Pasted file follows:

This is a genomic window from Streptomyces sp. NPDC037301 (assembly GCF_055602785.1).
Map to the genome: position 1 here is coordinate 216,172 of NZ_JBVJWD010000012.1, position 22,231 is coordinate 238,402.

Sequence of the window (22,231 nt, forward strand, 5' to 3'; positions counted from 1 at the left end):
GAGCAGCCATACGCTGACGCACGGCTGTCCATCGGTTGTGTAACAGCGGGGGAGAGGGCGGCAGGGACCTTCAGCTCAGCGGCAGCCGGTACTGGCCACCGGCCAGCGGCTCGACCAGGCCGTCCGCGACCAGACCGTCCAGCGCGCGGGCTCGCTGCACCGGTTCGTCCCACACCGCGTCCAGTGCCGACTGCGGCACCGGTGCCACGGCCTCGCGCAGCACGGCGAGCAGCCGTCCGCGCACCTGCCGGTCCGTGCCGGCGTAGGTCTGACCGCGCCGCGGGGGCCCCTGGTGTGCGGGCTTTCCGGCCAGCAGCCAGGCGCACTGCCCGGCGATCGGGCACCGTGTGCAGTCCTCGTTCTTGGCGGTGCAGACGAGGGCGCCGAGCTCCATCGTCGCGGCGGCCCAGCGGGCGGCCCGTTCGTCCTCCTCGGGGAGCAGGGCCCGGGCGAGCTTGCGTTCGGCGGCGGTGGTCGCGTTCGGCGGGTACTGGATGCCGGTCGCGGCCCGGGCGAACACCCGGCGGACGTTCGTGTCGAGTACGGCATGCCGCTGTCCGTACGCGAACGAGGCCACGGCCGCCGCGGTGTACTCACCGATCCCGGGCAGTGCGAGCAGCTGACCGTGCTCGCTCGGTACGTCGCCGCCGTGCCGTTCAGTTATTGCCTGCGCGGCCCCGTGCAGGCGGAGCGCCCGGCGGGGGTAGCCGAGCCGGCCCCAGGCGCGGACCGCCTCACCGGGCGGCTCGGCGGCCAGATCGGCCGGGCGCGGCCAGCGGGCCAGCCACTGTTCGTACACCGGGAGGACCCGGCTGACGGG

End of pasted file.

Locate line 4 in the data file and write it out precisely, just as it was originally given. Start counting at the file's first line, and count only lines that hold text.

GAGCAGCCATACGCTGACGCACGGCTGTCCATCGGTTGTGTAACAGCGGGGGAGAGGGCGGCAGGGACCTTCAGCTCAGCGGCAGCCGGTACTGGCCACCGGCCAGCGGCTCGACCAGGCCGTCCGCGACCAGACCGTCCAGCGCGCGGGCTCGCTGCACCGGTTCGTCCCACACCGCGTCCAGTGCCGACTGCGGCACCGGTGCCACGGCCTCGCGCAGCACGGCGAGCAGCCGTCCGCGCACCTGCCGGTCCGTGCCGGCGTAGGTCTGACCGCGCCGCGGGGGCCCCTGGTGTGCGGGCTTTCCGGCCAGCAGCCAGGCGCACTGCCCGGCGATCGGGCACCGTGTGCAGTCCTCGTTCTTGGCGGTGCAGACGAGGGCGCCGAGCTCCATCGTCGCGGCGGCCCAGCGGGCGGCCCGTTCGTCCTCCTCGGGGAGCAGGGCCCGGGCGAGCTTGCGTTCGGCGGCGGTGGTCGCGTTCGGCGGGTACTGGATGCCGGTCGCGGCCCGGGCGAACACCCGGCGGACGTTCGTGTCGAGTACGGCATGCCGCTGTCCGTACGCGAACGAGGCCACGGCCGCCGCGGTGTACTCACCGATCCCGGGCAGTGCGAGCAGCTGACCGTGCTCGCTCGGTACGTCGCCGCCGTGCCGTTCAGTTATTGCCTGCGCGGCCCCGTGCAGGCGGAGCGCCCGGCGGGGGTAGCCGAGCCGGCCCCAGGCGCGGACCGCCTCACCGGGCGGCTCGGCGGCCAGATCGGCCGGGCGCGGCCAGCGGGCCAGCCACTGTTCGTACACCGGGAGGACCCGGCTGACGGG